Banks see slowing loan growth in third quarter
Alaska’s fiscal climate continues to chip away at the loan growth and income of the state’s financial institutions, slowing somewhat over the last year.
Wells Fargo, which has a bit more than half of Alaska’s deposits, has noticed loan demand start to slow, though they are still up from the same point in 2015.
“Although we are beginning to see a softening in loan demand, total loans (consumer and business) for Wells Fargo in Alaska are up six percent year-over-year,” said Greg Deal, Wells Fargo Alaska Region’s new president. “Total Alaska deposits have shown modest growth through October. Consumer deposits are up five percent year-over-year.”
The Alaska-only banks have been seeing the same.
First National Bank Alaska, or FNBA, continued an upward trend in loan and income growth year over year, though loan growth was modest like that of Wells Fargo.
FNBA’s stock was $37.25 per share this quarter, compared to $31.12 per share for the same quarter in 2015.
FNBA had a net income of $32 million through the third quarter of 2016, up from $26.8 million in the third quarter of 2015. For the quarter income was $11.8 million versus $9.9 million in the third quarter of 2015. The bank grew to $3.7 billion in assets in the third quarter of 2016, up from $3.6 billion last year.
The bank secured $1.6 billion in net loans and leases, up from $1.5 billion the year before. Other real estate owned stayed flat from last year at $14 million.
Not all banks had the same positive outcome for income. Northrim Bancorp posted decreases in profitability, with the same slow loan growth noted by Wells Fargo and FNBA.
Net income for Northrim dropped by nearly half year-over-year, from $5.3 million in third quarter 2015 to $3.1 million this year. The bank’s total assets have remained flat year over year at $1.5 billion. The bank grew its total loan portfolio from $974 million in 2015 to $997 million this year.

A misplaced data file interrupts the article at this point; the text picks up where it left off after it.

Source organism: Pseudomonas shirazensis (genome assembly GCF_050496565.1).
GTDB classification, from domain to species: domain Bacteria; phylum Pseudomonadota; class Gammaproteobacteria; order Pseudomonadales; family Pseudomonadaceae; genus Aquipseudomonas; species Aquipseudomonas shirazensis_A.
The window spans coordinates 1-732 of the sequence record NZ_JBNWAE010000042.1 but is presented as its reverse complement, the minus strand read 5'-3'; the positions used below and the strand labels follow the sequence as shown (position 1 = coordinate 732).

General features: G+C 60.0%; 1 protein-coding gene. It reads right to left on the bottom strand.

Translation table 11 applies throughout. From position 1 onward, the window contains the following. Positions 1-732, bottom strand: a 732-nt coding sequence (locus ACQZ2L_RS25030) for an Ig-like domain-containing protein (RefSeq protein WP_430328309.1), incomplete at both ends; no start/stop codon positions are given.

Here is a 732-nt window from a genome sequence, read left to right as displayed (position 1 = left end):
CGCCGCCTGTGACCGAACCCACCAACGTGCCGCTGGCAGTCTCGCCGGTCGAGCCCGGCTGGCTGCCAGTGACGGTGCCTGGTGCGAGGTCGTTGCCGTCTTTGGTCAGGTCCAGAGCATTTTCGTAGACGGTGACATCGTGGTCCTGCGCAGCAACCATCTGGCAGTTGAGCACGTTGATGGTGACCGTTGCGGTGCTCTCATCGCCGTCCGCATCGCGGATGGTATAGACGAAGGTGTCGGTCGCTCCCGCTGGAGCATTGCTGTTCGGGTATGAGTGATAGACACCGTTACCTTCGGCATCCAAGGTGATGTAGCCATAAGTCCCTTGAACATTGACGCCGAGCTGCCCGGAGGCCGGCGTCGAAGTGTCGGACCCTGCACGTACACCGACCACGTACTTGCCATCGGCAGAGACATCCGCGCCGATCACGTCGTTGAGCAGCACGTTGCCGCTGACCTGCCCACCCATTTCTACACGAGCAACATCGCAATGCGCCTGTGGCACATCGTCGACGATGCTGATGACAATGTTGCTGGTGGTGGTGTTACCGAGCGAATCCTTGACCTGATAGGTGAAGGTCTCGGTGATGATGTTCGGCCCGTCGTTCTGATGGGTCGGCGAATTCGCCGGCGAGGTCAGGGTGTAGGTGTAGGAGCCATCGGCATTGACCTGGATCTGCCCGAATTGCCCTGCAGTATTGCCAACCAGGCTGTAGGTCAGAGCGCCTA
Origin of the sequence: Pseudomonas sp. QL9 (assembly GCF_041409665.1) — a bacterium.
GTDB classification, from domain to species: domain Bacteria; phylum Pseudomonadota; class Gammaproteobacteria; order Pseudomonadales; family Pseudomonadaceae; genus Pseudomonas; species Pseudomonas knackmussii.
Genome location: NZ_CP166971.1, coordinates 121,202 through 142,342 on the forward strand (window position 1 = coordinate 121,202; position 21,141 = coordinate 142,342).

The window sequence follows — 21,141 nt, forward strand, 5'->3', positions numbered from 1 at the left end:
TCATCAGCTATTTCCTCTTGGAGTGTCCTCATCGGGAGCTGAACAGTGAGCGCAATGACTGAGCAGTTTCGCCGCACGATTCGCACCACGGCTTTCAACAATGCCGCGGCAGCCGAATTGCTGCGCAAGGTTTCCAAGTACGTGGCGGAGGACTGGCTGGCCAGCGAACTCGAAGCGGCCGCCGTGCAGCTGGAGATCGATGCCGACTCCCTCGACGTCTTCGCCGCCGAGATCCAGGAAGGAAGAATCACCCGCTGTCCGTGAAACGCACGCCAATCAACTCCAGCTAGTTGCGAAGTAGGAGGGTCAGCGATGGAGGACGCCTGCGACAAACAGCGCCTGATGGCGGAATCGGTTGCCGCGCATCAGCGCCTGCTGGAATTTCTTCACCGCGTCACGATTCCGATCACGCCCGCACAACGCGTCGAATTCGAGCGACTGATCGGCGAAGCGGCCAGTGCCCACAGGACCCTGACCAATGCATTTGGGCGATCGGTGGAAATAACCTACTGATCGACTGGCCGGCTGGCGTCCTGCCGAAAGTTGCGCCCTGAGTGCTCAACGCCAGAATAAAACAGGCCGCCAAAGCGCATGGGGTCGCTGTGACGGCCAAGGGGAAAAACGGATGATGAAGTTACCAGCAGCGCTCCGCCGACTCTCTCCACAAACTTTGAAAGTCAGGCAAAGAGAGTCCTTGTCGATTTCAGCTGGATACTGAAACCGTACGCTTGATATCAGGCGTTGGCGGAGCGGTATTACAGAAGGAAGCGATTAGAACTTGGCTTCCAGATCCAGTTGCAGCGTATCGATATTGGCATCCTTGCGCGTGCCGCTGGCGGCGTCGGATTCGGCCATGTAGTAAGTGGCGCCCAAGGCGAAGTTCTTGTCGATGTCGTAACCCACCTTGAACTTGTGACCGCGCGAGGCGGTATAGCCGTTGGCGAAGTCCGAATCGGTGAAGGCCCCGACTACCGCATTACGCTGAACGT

In a release, Northrim explained that the income downturn is due to an accounting shift and to lower mortgage demand relative to last year, reflecting Alaska’s overall economic outlook in the face of a state budget crisis and declining oil production.
“New construction projects in the Anchorage market are coming in at a slower pace than in the past few years, as the economy contracts mainly due to the effects of continued low oil prices,” said Joe Schierhorn, Northrim’s president and CEO. “Construction loans were down 30 percent year-over-year in the third quarter of 2016, primarily due to approximately $84 million in projects which were completed and termed out in the last 12 months.”
Joe Beedle, Northrim’s chairman, said the employment stagnation is connected to the bank’s slowing loan growth. According to the Alaska Department of Labor, the average employment in the Alaska economy was down an estimated 0.2 percent or 689 jobs in the first nine months of 2016 compared to the same period in 2015.
“While the decreases in both average and period end estimated employment represent a more moderate overall impact from the decrease in the global price of oil compared to what other energy producing regions in the nation have experienced thus far, this is a larger decline than was originally predicted for 2016. Our loan demand has slowed moderately, as the Alaska economy contracts,” said Beedle.
Credit unions are faring worse in terms of income in 2016. With the exception of Juneau’s True North, each of Alaska’s six largest credit unions saw a decline in net income compared to the same quarter last year.
Alaska USA saw net income for the quarter drop 16 percent, from $39.5 million in 2015 to $33.1 million this year. Credit Union 1’s net income dropped 51 percent to $2.2 million this year. Denali Federal Credit Union dropped 83 percent, from $4.9 million to $835,000.
Along with dip in net income, each credit union saw a rise in past due loans. Alaska USA has 4.7 percent more past due loans than the same quarter last year, and Credit Union 1 saw a 17 percent rise year over year.
The credit unions are continuing to grow their loan portfolio, however, collectively adding 8.3 percent compared to the previous year, fueling an over 3.7 percent total asset growth.
DJ Summers can be reached at [email protected].